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Talks Falter on Bailout Deal

Economic policymakers work to stabilize global financial markets and say Congress must act quickly on a proposed bailout plan to avoid dire consequences for the U.S. economy.

If the nation profits from the program, the agreement calls for most of the cash to be dedicated to deficit reduction, though a portion would go to funding affordable housing.

Frank said the primary remaining point of contention between Democrats and Republicans is a proposal to give bankruptcy judges new power to modify mortgages for troubled homeowners, an idea that is widely viewed as a bargaining chip. Democratic presidential candidate Sen. Barack Obama (Ill.) has said the provision, which is fiercely opposed by the banking industry, should not be included in the bill.

Meanwhile, House Democrats said they were still considering a separate plan to increase taxes to pay for a portion of the bailout, possibly by taxing stock transfers or levying a "surtax" on millionaires. But Democrats had agreed that any tax increase would not be included in the bailout bill.

Despite those stumbling blocks, Sen. Robert F. Bennett (R-Utah), the chief negotiator for Senate Republicans, said early in the day that he was optimistic. "I now expect we will indeed have a plan that will pass the House, pass the Senate and be signed by the president and bring a sense of certainty to this crisis," Bennett said.

"We've reached fundamental agreement on a set of principles," said Sen. Christopher J. Dodd (D-Conn.), chairman of the Senate banking committee, adding that a bill could pass within days.

Less than 30 minutes later, however, Rep. Spencer Bachus (R-Ala.), who had attended the meeting on behalf of House Republicans, denied that an agreement had been reached. While progress was made on peripheral issues, Bachus said, House Republicans remained adamantly opposed to the central point of the plan: purchasing bad assets from struggling firms.

"There's not a deal. There's not a deal made. There was progress on the issues," Bachus told reporters. He said House Republicans "would prefer a loan where we fix an interest rate or we would prefer insurance" rather than having the government buy up bad assets.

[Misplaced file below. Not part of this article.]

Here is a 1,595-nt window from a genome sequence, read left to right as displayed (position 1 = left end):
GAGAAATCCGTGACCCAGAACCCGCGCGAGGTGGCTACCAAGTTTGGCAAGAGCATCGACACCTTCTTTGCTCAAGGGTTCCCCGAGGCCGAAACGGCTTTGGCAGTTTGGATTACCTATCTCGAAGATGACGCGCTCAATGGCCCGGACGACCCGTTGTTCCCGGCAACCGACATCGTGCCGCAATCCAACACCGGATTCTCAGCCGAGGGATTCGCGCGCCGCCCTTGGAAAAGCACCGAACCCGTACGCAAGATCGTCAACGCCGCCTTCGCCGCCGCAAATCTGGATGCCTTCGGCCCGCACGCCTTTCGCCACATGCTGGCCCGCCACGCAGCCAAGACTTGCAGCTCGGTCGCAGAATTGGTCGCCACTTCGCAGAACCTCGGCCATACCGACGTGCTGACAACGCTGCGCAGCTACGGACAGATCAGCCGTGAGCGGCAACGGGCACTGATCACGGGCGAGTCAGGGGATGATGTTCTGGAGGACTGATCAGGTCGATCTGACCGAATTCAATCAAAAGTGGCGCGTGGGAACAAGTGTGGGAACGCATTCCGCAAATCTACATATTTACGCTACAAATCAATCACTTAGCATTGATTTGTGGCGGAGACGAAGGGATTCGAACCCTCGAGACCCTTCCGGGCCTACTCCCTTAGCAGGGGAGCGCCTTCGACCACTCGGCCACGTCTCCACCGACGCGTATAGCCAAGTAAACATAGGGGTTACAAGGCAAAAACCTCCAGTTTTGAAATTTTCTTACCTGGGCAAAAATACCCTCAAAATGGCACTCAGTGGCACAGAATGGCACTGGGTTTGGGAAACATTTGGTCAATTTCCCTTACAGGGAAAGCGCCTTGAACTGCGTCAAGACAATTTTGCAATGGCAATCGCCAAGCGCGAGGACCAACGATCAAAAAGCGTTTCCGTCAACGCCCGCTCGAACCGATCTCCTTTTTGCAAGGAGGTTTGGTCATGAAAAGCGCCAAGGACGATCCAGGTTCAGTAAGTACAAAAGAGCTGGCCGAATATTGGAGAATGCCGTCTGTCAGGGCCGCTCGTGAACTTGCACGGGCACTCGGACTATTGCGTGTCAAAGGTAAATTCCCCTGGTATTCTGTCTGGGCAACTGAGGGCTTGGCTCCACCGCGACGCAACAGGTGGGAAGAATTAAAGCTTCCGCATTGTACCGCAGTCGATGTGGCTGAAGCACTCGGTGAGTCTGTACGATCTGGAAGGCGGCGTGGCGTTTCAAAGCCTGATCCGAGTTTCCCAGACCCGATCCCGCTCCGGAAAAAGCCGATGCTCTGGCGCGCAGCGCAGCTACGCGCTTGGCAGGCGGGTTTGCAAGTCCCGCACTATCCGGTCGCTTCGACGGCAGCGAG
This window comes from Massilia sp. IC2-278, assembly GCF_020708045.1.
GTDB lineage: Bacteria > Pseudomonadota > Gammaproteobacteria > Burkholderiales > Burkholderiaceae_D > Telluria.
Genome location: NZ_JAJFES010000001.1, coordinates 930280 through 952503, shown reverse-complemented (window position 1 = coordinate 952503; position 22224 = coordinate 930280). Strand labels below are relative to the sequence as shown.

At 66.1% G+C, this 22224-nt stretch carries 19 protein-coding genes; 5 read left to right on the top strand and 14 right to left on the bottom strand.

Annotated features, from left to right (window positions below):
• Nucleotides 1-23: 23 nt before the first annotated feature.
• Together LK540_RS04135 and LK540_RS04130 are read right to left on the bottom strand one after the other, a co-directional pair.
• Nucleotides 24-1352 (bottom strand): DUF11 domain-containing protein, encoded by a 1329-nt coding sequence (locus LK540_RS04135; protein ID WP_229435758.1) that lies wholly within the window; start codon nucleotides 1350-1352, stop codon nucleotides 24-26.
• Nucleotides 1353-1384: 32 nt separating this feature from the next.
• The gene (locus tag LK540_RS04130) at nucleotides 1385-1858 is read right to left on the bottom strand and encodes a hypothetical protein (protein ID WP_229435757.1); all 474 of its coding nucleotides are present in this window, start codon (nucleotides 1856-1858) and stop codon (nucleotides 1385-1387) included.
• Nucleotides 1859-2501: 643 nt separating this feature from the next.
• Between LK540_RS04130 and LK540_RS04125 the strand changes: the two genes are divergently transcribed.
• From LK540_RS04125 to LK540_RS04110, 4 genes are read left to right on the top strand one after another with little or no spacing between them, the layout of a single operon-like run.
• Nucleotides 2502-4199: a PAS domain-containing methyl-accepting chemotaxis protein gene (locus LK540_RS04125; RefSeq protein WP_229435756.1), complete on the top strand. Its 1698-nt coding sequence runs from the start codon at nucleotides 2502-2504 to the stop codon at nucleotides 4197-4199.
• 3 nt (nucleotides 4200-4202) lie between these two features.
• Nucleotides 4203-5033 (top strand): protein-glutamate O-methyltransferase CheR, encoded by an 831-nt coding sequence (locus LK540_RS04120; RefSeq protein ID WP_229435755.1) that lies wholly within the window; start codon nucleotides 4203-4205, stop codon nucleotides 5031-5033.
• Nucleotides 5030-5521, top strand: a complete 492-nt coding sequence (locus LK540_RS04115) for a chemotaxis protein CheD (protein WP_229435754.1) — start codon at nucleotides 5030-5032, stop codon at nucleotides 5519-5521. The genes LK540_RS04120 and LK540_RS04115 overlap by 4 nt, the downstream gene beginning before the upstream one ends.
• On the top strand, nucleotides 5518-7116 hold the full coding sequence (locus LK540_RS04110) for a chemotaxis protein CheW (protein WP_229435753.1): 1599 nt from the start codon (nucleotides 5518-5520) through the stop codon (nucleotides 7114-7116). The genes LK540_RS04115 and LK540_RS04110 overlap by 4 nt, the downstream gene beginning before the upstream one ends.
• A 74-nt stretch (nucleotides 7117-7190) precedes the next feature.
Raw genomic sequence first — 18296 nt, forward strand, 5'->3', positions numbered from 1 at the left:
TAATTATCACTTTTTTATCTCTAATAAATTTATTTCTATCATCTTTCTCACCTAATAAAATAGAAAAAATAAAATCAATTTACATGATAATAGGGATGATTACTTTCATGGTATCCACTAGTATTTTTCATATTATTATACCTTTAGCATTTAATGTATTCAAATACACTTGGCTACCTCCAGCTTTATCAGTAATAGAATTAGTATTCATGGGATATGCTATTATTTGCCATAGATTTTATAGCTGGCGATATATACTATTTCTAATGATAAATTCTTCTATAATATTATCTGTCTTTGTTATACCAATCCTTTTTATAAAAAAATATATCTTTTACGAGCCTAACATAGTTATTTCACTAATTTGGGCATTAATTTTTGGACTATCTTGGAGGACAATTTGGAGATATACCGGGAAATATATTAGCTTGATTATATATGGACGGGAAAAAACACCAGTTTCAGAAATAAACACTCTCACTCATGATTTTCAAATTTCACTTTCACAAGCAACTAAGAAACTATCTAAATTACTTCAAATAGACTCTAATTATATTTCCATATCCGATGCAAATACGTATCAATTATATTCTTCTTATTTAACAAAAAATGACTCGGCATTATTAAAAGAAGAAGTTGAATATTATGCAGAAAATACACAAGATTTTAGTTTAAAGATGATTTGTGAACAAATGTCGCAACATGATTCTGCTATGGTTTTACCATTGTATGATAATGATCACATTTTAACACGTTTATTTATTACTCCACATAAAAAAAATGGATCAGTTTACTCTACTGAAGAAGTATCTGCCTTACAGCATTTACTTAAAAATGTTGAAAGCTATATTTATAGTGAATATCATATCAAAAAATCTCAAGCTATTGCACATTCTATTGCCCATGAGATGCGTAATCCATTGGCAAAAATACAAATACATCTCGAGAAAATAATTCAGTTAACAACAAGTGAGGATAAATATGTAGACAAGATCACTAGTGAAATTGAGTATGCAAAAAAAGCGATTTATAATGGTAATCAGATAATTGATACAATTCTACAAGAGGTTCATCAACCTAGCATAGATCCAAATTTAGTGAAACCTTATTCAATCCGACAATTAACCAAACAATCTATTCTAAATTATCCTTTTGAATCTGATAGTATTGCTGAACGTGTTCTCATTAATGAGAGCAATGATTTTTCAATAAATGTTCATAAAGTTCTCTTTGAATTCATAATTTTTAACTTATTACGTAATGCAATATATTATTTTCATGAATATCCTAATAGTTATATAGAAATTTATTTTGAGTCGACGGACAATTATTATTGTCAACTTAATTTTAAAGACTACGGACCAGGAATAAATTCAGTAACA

Bachus said many of those ideas were supported by McCain, who returned to Washington yesterday to participate in the negotiations. Bachus said he spoke to McCain on Wednesday, had breakfast yesterday with two McCain advisers and spoke to McCain again immediately after the morning meeting.

But, Bachus said, "John's not trying to call the shots for the House caucus, I can tell you that. He's just opposed to the plan in its present form."

Frank reacted angrily to Bachus's remarks, saying lawmakers had been well on their way toward a bill they could put to a vote and accusing McCain of engineering a breakdown. "This is the presidential campaign of John McCain undermining what Hank Paulson tells us is essential for the country," he said.

Frank was in a fury as he and other Democrats departed for the late-afternoon meeting at the White House, a remarkable event given Bush's efforts to stay out of the presidential campaign.

Despite expectations that a deal was near, Boehner took off in a different direction during the meeting, saying the bailout plan was not gaining traction among rank-and-file House Republicans.

As Obama and Frank peppered Boehner with questions about the new proposal, Bush rejected the idea as a too-broad rewrite of his administration's plan, according to the handwritten notes of one Democrat present.

"Don't start over," Bush said. "Don't start over."

Staff writers Binyamin Appelbaum, Jonathan Weisman and Dan Eggen contributed to this report.

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